Sep-30-13  Conrad93: He played the first King's Indian and Nimzo Indian.

He contributed more to chess than most World Champions.

Oct-01-13
Premium Chessgames Member
  offramp: <<BadKnight: ...Mahesh Chandra Banerjee is likely to be the right name of any person originated in Calcutta/Kolkata.

Banerjee is a common surname, it is the british adaptation of the native surname Bandyopadhyay [don't try to pronounce it unless you are a native speaker].

There are many other similar adaptations:
Bandyopadhyay = Banerjee
Chattopadhyay = Chatterjee
Mukhopadhyay = Mukherjee...

Bonnerjee does not seem to be exactly right. Its most likely a mispronunciation from a non native speaker, or just a simple spelling mistake.

Middle name: Chandra/Chandur = Chandra sounds native, so i would pick Chandra. Mahesh is a common name, so no confusion there.>

BadKnight: One more thing, instead of Mahesh Chandra, Mohishundar could be the first name, but Mohisundar is quite different from Mahesh Chandra. A native speaker from calcutta would not confuse Mohisundar for Mahesh Chandra.>

These two posts, from a native speaker (I assume!) and therefore an expert, are very enlightening.

His opinion is that
<Mahesh Chandra Banerjee> is most likely this player's name, but he adds that <Mohisundar Bannerjee> is also possible. Occam's razor would suggest the latter. After all, British Indians like Cochrane were not totally ignorant of Indian culture and we can assume that Cochrane was <close> to the Indian's real name.

Jun-05-14  Chessinfinite: < Cochrane were not totally ignorant of Indian culture and we can assume that Cochrane was <close> to the Indian's real name. >

Cochrane would not know anything about the origins of Indian names.

It looks like <Mahesh Chandra Bandopadhay> was the real name of the player. Rest all are derived from people who couldd not spell he real name.

Jun-05-14  NeoIndian: <Mahesh Chandra Bandopadhay> (Bandopadhyay)is correct. I confirm as a fellow Bengali. As for Indian systems in the days of old, as you probably know, pawns did not have the option of moving two squares from the starting row and pawns would promote to the piece of the square reached. Also Indian chess rules did not have castling, but an unchecked king could execute a knight's move once during a game. But at the start of the game, both players had the option of playing *two* legal moves, but not move the same pawn two squares. So can you guess the overwhelmingly popular way to open a game? g3 followed by Bg2! Less popular were any of the central pawn moves followed by bringing the Knights out. Games were slow and maneuvering, and conflicts arose only in the latter stages. Also, they did not like to keep their king in the centre, and so carried out a complicated series of moves (move the bishop, move the knight, move the rook, move the king) to bring the king to g1 or h1. Curiously, queenside castling was not known.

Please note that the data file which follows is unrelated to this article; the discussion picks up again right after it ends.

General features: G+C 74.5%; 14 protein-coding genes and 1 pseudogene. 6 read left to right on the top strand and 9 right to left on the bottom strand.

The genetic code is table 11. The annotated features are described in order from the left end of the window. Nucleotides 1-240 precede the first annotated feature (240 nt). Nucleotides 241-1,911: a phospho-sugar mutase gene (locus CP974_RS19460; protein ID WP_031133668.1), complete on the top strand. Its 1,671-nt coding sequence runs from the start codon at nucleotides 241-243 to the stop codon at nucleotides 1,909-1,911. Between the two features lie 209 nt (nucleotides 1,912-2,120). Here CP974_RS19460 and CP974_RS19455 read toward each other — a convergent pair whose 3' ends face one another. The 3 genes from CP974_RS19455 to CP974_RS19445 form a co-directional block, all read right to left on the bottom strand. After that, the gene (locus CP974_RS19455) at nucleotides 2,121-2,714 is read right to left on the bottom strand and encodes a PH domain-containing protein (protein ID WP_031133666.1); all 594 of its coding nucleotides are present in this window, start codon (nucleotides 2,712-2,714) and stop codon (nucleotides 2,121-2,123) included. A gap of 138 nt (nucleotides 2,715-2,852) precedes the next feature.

The most interesting thing is that these arcane rules are still followed in the remotest regions of my country, far away from the cities and towns, where internet and television are not so pervasive. I myself have played in this way in my childhood (that would be early 1990s); before learning the rules of modern chess.

Jun-05-14  NeoIndian: Amusingly, Mohishunder, or Mohisundar, as it will probably be spelled by a Bengali, is also a perfectly acceptable Bengali first name, and not just a distortion of another name. This may also have caused some confusion.
Jun-28-14
Premium Chessgames Member
  offramp: <Chessinfinite: <...a native speaker (I assume!) and therefore an expert, are very enlightening. His opinion is that <Mahesh Chandra Banerjee> is most likely this player's name, but he adds that <Mohisundar Bannerjee> is also possible. Cochrane was not totally ignorant of Indian culture and we can assume that he was <close> to the Indian's real name. >

Cochrane would not know anything about the origins of Indian names.>

I am surprised at that. Cochrane was a barrister who spent 45 years in India, so his total ignorance is baffling.

NOTE: You need to pick a username and password to post a reply. Getting your account takes less than a minute, totally anonymous, and 100% free--plus, it entitles you to features otherwise unavailable. Pick your username now and join the chessgames community!
If you already have an account, you should login now.
Please observe our posting guidelines:
  1. No obscene, racist, sexist, or profane language.
  2. No spamming, advertising, or duplicating posts.
  3. No personal attacks against other users.
  4. Nothing in violation of United States law.
Blow the Whistle See something that violates our rules? Blow the whistle and inform an administrator.


NOTE: Keep all discussion on the topic of this page. This forum is for this specific player and nothing else. If you want to discuss chess in general, or this site, you might try the Kibitzer's Café.
Messages posted by Chessgames members do not necessarily represent the views of Chessgames.com, its employees, or sponsors.
Spot an error? Please suggest your correction and help us eliminate database mistakes!


home | about | login | logout | F.A.Q. | your profile | preferences | Premium Membership | Kibitzer's Café | Biographer's Bistro | new kibitzing | chessforums | Tournament Index | Player Directory | World Chess Championships | Opening Explorer | Guess the Move | Game Collections | ChessBookie Game | Chessgames Challenge | Store | privacy notice | advertising | contact us
Copyright 2001-2014, Chessgames Services LLC
Web design & database development by 20/20 Technologies